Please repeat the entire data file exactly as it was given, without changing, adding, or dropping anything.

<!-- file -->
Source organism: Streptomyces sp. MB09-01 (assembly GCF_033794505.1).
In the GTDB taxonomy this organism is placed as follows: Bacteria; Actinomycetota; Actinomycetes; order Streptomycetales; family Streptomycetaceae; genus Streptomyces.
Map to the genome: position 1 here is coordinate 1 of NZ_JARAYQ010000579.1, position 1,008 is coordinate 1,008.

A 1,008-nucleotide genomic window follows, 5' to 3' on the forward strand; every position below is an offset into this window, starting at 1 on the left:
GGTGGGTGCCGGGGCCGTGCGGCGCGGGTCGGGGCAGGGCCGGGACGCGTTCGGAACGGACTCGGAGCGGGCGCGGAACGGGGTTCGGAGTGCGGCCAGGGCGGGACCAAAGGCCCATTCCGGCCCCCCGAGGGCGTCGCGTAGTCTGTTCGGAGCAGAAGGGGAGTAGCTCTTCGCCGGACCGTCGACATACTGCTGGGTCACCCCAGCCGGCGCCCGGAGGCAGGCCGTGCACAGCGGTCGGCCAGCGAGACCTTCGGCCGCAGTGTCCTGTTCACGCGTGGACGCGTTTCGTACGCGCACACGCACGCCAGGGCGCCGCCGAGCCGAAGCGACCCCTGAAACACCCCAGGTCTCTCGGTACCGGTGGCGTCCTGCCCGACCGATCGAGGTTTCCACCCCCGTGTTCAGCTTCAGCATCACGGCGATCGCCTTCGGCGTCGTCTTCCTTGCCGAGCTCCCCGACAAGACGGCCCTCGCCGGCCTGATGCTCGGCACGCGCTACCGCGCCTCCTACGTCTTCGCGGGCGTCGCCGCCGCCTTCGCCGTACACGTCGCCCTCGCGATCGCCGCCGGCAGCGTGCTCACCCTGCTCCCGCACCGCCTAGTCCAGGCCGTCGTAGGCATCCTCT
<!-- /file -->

Source organism: Streptomyces sp. MB09-01 (assembly GCF_033794505.1).
In the GTDB taxonomy this organism is placed as follows: Bacteria; Actinomycetota; Actinomycetes; order Streptomycetales; family Streptomycetaceae; genus Streptomyces.
Map to the genome: position 1 here is coordinate 1 of NZ_JARAYQ010000579.1, position 1,008 is coordinate 1,008.

A 1,008-nucleotide genomic window follows, 5' to 3' on the forward strand; every position below is an offset into this window, starting at 1 on the left:
GGTGGGTGCCGGGGCCGTGCGGCGCGGGTCGGGGCAGGGCCGGGACGCGTTCGGAACGGACTCGGAGCGGGCGCGGAACGGGGTTCGGAGTGCGGCCAGGGCGGGACCAAAGGCCCATTCCGGCCCCCCGAGGGCGTCGCGTAGTCTGTTCGGAGCAGAAGGGGAGTAGCTCTTCGCCGGACCGTCGACATACTGCTGGGTCACCCCAGCCGGCGCCCGGAGGCAGGCCGTGCACAGCGGTCGGCCAGCGAGACCTTCGGCCGCAGTGTCCTGTTCACGCGTGGACGCGTTTCGTACGCGCACACGCACGCCAGGGCGCCGCCGAGCCGAAGCGACCCCTGAAACACCCCAGGTCTCTCGGTACCGGTGGCGTCCTGCCCGACCGATCGAGGTTTCCACCCCCGTGTTCAGCTTCAGCATCACGGCGATCGCCTTCGGCGTCGTCTTCCTTGCCGAGCTCCCCGACAAGACGGCCCTCGCCGGCCTGATGCTCGGCACGCGCTACCGCGCCTCCTACGTCTTCGCGGGCGTCGCCGCCGCCTTCGCCGTACACGTCGCCCTCGCGATCGCCGCCGGCAGCGTGCTCACCCTGCTCCCGCACCGCCTAGTCCAGGCCGTCGTAGGCATCCTCT